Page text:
1. There are a whopping 32 UNESCO World Heritage Sites in the country.
The Taj Mahal is one of the most famous places in the world, but India has 31 other UNESCO World Heritage Sites within its borders. The US, by comparison, has 23.
Testament to India’s diversity, these sites include hill forts in Rajasthan; mountain railways in Shimla, Darjeeling, and the Nilgiri Hills; the Western Ghats mountain range in the southwest of the country; the Ajanta and Ellora Caves in Maharashtra; the Sundarbans mangrove forest of Bengal; and many other national parks and wildlife reserves. And still, UNESCO sites only scratch the surface of India’s cultural, artistic, and natural wonders.
2. All the major world religions are represented in India.
Although around 80% of Indians are Hindus, the country is home to large, well-established communities of all the major world religions, as well as some smaller ones. Christian communities and churches are visible throughout Kerala and Goa, the latter housing the remains of Catholic Saint Francis Xavier at the Basilica of Bom Jesus. The long history of Judaism in India can be seen in the Jewtown area of Fort Kochi in Kerala. Parsi Fire Temples and Towers of Silence are spread throughout Mumbai.
Elegant Jain temples, with their marble statues, are common throughout Delhi, Rajasthan, and Gujarat. Important Buddhist pilgrimage sites are spread around Uttar Pradesh and Bihar, near where Siddhartha Gautama Buddha was born and lived. Sikhism began in the Punjab area of India (and present-day Pakistan), and Amritsar’s Golden Temple is one of the country’s most peaceful, beautiful, and spiritual sites.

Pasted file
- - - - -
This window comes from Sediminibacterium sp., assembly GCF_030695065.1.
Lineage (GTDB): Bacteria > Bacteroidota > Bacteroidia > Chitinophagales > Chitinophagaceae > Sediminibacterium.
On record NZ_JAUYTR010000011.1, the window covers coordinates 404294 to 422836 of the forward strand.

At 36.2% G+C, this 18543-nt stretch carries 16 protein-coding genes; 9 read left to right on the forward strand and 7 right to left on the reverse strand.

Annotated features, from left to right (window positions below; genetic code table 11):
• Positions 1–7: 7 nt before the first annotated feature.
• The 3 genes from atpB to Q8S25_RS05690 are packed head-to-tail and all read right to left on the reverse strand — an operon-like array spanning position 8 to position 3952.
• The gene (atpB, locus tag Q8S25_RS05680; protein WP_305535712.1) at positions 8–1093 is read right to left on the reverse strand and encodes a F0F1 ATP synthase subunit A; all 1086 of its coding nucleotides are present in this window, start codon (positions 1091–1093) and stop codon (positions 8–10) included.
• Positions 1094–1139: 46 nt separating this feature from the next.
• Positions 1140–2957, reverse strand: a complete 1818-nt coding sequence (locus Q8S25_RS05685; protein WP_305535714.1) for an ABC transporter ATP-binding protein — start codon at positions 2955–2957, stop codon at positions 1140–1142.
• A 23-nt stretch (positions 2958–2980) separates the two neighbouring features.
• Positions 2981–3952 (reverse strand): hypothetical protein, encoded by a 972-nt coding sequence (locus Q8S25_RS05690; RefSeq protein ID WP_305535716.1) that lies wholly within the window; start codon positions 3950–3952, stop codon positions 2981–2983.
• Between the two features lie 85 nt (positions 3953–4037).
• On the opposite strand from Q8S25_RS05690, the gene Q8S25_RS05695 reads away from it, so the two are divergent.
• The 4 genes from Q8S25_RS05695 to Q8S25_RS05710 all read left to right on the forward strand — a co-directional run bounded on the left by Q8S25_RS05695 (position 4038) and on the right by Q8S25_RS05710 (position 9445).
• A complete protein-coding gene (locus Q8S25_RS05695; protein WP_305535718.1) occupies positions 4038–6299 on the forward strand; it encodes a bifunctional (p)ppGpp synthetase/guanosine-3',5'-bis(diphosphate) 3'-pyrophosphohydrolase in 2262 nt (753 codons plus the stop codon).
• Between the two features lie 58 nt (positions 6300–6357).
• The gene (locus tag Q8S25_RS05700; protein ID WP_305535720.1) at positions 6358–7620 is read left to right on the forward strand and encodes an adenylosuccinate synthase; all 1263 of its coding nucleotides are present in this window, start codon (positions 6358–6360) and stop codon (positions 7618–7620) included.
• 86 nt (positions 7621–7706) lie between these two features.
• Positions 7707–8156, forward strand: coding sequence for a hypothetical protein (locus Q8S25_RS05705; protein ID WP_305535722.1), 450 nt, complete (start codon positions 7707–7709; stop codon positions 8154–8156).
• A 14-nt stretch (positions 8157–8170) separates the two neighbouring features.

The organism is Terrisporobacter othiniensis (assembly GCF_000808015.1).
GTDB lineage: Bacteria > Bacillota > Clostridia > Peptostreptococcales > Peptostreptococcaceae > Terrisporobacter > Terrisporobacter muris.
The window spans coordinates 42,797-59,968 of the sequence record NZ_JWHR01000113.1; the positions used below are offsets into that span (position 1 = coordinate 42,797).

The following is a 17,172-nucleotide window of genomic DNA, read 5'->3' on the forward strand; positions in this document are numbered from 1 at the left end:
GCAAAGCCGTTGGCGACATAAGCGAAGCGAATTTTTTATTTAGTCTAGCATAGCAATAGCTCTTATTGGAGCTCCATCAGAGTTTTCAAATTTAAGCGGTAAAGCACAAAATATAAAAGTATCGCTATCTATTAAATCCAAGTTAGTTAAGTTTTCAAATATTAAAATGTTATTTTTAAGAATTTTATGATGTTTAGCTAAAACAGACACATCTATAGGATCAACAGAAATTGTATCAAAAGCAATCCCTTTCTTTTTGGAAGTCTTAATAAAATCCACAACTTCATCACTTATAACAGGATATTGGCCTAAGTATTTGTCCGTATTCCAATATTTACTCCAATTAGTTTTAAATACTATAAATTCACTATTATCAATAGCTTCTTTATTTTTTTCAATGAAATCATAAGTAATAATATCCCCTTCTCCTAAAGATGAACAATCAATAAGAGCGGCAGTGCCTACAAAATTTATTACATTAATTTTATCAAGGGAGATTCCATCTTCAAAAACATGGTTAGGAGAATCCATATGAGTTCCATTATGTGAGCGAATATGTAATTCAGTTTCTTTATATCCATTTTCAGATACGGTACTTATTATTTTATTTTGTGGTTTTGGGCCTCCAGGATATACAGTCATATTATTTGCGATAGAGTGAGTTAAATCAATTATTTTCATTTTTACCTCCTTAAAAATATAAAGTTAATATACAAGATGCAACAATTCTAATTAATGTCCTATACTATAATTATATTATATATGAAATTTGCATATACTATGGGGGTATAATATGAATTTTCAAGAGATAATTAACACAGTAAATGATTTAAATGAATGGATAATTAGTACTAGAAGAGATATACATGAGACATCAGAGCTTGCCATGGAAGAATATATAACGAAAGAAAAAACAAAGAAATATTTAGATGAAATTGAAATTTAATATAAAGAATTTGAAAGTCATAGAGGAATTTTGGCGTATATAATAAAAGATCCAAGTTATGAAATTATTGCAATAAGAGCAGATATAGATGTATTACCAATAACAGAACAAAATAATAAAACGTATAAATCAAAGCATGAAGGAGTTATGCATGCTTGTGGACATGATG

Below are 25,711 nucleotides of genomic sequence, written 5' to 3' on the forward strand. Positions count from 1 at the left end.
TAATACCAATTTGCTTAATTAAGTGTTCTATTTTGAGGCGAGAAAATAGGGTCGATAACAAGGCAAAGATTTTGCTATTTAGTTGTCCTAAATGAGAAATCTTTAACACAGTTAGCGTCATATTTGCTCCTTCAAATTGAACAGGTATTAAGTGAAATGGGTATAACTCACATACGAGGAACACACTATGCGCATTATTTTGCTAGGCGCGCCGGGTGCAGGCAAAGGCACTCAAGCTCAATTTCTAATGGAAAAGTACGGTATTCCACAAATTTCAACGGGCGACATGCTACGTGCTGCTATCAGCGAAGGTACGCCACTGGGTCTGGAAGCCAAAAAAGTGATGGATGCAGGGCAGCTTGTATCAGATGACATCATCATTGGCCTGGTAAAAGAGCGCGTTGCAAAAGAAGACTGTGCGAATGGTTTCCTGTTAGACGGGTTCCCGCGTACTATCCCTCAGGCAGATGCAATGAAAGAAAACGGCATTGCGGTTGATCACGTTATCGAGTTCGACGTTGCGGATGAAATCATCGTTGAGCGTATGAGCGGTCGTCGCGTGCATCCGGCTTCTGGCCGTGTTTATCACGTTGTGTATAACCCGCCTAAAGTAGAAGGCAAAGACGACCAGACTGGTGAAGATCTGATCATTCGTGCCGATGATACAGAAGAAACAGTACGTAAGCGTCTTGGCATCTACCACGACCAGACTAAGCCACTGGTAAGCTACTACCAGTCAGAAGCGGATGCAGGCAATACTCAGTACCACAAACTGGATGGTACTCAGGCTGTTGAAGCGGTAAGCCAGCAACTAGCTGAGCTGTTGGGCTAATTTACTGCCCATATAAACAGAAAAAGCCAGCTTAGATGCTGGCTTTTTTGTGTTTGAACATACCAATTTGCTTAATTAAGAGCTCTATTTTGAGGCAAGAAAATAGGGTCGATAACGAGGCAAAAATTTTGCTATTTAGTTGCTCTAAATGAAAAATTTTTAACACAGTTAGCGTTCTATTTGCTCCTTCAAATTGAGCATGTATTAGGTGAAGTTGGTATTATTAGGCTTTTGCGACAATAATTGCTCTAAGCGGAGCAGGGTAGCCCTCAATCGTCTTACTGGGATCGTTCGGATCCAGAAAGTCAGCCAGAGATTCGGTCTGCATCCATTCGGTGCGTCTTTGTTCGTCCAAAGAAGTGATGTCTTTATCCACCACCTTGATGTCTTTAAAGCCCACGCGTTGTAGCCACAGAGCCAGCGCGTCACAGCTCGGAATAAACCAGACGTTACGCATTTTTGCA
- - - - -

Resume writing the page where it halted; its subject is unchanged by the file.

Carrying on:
The marble Baha’i House of Worship, or Lotus Temple, in Delhi, is one of the most visited buildings in the world. And although Muslims constitute just 14% of the population, mosques, mausoleums, shrines, and imambara are spread throughout the country. (In fact, India has the world’s second-largest Muslim population, after Indonesia.)
3. India has the largest population of vegetarians in the world.
Although not all Hindus are vegetarian, and not all Indians are Hindu, vegetarianism is an important part of traditional Hindu beliefs and practices. Between 20% and 40% of Indians are vegetarian, meaning vegetarian travelers are never far from delicious dal (lentil), sabzi (vegetable), or paneer (cheese)-based dishes. (Vegans will have more trouble, as dairy products are used in abundance.)
4. There are some weird and wonderful post offices here.
With the world’s largest postal system, India has post offices in some pretty unusual places. The town of Hikkim, in Himachal Pradesh, has the world’s highest post office (as well as the highest polling booth) at over 15,400 feet. Dal Lake in Kashmir has a floating post office, with an attached philatelic museum, built to resemble Srinagar’s famous houseboats. In the ‘70s, some Rajasthani towns were serviced by mobile camel post offices, with the mountainous Darjeeling area of West Bengal featuring mule post offices.
5. Varanasi is one of the oldest continually inhabited cities in the world.
The holy city of Varanasi was first settled over 3,000 years ago and has been inhabited ever since. Hindus traditionally believe it’s even older, created by Lord Shiva over 5,000 years ago. Varanasi (also known as Benares) is situated at one of the holiest points of the River Ganga. Many Hindus aim to die here, because doing so is believed to free a person from the cycle of birth, death, and rebirth. Nowadays, a large modern city also spreads out from the riverbank.
6. India is the second largest English-speaking country in the world.